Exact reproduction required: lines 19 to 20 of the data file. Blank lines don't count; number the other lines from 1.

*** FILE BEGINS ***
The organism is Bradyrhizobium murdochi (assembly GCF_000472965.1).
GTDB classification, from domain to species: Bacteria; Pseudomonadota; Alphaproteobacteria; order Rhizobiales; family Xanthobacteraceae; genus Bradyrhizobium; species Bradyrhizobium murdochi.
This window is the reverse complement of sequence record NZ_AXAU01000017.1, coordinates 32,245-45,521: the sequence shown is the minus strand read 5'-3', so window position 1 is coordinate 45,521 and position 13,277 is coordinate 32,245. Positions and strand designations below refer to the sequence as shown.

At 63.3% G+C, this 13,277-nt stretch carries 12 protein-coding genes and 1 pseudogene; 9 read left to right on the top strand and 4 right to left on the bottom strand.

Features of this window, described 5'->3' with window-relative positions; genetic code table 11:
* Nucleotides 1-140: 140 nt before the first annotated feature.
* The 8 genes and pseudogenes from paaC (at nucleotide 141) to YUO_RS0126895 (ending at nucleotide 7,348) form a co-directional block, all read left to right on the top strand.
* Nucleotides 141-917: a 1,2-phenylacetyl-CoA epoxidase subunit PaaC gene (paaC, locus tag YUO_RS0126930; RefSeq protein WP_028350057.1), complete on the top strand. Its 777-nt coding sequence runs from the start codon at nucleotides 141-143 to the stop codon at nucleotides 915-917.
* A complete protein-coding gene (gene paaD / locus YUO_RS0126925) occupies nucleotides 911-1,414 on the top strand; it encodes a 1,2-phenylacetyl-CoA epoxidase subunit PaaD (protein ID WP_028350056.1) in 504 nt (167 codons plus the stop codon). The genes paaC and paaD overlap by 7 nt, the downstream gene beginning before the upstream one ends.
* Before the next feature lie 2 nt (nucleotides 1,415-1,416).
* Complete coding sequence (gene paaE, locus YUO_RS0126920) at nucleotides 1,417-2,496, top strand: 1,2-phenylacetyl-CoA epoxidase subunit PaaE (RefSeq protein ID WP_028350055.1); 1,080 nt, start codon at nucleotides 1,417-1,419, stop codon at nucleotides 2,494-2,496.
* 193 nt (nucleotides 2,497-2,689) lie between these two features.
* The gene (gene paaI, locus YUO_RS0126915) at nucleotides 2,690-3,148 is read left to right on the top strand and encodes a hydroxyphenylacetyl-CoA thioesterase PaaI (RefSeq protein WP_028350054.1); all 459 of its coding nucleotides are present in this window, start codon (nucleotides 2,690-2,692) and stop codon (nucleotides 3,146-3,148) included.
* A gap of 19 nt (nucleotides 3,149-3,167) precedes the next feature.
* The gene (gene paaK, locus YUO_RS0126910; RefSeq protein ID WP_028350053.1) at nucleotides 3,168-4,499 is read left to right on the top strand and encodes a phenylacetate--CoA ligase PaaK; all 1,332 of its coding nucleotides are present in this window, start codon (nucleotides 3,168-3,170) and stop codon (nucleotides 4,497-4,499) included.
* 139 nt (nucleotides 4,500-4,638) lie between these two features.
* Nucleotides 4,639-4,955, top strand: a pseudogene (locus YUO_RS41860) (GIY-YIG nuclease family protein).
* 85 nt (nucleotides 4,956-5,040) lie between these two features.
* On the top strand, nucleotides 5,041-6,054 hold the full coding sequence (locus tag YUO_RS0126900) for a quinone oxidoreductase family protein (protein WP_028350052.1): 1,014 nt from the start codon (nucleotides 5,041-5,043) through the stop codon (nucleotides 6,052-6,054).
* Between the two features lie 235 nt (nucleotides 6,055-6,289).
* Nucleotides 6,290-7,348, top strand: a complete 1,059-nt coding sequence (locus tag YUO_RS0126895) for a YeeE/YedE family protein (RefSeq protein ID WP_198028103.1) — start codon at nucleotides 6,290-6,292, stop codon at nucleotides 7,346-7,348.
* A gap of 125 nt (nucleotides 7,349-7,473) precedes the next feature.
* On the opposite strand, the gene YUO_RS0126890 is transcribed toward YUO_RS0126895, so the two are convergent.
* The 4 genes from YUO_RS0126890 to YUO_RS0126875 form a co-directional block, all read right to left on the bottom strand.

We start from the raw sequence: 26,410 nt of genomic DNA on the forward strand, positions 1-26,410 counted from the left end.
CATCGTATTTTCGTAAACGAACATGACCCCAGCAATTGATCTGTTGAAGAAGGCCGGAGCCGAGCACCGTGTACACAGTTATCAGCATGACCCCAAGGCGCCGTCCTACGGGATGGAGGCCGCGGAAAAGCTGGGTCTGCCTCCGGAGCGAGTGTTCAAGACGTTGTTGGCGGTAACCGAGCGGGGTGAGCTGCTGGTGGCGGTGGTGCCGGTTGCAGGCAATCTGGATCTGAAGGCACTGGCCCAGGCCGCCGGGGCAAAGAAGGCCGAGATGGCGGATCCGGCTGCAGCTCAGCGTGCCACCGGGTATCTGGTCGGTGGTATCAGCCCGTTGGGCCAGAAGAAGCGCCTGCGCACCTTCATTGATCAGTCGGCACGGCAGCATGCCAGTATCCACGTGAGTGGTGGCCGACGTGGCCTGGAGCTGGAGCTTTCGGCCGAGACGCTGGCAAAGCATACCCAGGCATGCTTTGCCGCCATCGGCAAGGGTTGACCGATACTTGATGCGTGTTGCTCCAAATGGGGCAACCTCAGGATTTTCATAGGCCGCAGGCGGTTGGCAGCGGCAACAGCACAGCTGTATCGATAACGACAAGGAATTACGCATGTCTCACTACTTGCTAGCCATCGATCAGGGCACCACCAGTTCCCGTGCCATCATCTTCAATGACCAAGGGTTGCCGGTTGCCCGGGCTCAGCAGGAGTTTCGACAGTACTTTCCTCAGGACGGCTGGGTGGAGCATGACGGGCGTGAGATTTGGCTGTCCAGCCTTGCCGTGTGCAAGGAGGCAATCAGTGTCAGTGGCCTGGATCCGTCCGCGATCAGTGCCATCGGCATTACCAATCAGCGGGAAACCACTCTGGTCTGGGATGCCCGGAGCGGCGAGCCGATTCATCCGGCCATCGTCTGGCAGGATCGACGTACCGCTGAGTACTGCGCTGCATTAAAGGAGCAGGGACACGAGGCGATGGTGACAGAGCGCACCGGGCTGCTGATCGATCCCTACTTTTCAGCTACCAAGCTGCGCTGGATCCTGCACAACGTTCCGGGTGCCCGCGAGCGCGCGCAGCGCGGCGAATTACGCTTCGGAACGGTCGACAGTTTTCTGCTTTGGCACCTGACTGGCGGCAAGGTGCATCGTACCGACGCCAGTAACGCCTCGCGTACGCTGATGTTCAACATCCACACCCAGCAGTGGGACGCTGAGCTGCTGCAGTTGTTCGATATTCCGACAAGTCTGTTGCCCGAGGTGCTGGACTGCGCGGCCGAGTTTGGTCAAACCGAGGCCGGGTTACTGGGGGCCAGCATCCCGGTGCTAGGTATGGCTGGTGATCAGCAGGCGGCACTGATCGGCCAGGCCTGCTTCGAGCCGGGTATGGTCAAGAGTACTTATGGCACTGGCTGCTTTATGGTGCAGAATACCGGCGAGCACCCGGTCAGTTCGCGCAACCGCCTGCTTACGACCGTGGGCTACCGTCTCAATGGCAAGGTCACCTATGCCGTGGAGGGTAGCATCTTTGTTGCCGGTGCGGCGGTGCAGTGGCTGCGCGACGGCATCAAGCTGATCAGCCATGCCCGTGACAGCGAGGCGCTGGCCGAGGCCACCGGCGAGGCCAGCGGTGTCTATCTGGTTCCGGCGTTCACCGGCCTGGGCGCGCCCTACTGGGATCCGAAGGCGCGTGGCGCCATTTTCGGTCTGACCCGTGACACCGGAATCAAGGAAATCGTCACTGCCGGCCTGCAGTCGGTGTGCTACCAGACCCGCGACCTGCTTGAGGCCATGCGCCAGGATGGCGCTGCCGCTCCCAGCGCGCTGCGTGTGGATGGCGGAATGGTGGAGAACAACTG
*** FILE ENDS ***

* On the top strand, nucleotides 5,041-6,054 hold the full coding sequence (locus tag YUO_RS0126900) for a quinone oxidoreductase family protein (protein WP_028350052.1): 1,014 nt from the start codon (nucleotides 5,041-5,043) through the stop codon (nucleotides 6,052-6,054).
* Between the two features lie 235 nt (nucleotides 6,055-6,289).